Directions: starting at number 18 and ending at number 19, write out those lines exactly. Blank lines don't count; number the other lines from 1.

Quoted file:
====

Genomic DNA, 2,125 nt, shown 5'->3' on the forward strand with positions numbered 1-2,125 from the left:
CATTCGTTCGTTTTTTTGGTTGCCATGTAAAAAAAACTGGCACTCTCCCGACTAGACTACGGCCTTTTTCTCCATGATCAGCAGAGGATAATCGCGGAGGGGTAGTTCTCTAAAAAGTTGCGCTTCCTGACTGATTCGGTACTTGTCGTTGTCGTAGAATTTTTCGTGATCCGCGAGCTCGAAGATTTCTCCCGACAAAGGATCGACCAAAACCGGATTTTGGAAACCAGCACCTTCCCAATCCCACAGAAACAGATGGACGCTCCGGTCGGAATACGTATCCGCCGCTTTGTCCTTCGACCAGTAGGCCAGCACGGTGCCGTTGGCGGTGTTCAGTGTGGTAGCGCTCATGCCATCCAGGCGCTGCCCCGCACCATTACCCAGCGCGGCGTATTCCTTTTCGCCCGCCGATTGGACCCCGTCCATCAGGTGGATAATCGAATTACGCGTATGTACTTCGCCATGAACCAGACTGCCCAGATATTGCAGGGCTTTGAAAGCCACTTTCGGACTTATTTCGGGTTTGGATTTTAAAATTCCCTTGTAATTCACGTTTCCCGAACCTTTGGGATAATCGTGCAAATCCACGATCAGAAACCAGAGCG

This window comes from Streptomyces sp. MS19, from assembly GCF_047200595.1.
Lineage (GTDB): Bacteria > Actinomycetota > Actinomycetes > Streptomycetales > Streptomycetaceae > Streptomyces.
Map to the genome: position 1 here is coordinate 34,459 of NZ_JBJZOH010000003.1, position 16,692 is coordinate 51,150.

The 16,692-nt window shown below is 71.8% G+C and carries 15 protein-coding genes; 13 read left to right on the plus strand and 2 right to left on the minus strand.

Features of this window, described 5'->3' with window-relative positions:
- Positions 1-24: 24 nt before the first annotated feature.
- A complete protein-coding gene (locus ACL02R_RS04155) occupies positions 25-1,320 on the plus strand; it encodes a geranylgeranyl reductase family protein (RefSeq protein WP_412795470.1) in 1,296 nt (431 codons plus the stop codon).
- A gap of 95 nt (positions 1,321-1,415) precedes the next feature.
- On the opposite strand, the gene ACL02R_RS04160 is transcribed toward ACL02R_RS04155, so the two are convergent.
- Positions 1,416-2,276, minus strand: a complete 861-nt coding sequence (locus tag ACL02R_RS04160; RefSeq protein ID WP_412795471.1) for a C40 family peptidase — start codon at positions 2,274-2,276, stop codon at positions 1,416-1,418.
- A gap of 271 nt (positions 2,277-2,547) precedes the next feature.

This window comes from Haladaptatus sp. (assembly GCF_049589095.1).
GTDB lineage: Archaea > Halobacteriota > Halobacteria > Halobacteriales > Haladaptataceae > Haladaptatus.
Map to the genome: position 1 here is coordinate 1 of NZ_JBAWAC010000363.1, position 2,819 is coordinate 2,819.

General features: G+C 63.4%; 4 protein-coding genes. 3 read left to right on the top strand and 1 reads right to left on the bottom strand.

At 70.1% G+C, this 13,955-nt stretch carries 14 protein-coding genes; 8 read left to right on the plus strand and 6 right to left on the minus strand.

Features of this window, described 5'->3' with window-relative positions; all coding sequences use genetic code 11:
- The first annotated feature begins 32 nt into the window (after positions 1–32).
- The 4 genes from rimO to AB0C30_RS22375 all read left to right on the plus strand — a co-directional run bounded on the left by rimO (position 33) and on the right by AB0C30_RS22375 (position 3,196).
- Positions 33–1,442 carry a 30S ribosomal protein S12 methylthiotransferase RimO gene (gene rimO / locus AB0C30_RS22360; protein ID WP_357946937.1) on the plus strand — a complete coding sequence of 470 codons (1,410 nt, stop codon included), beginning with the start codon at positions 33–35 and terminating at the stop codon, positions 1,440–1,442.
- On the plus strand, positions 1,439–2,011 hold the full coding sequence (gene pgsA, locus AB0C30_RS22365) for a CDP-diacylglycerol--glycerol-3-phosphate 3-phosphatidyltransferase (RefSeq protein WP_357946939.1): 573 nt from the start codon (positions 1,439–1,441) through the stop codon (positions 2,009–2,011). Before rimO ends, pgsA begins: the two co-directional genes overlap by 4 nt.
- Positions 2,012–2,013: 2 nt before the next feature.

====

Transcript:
At 70.1% G+C, this 13,955-nt stretch carries 14 protein-coding genes; 8 read left to right on the plus strand and 6 right to left on the minus strand.

Features of this window, described 5'->3' with window-relative positions; all coding sequences use genetic code 11: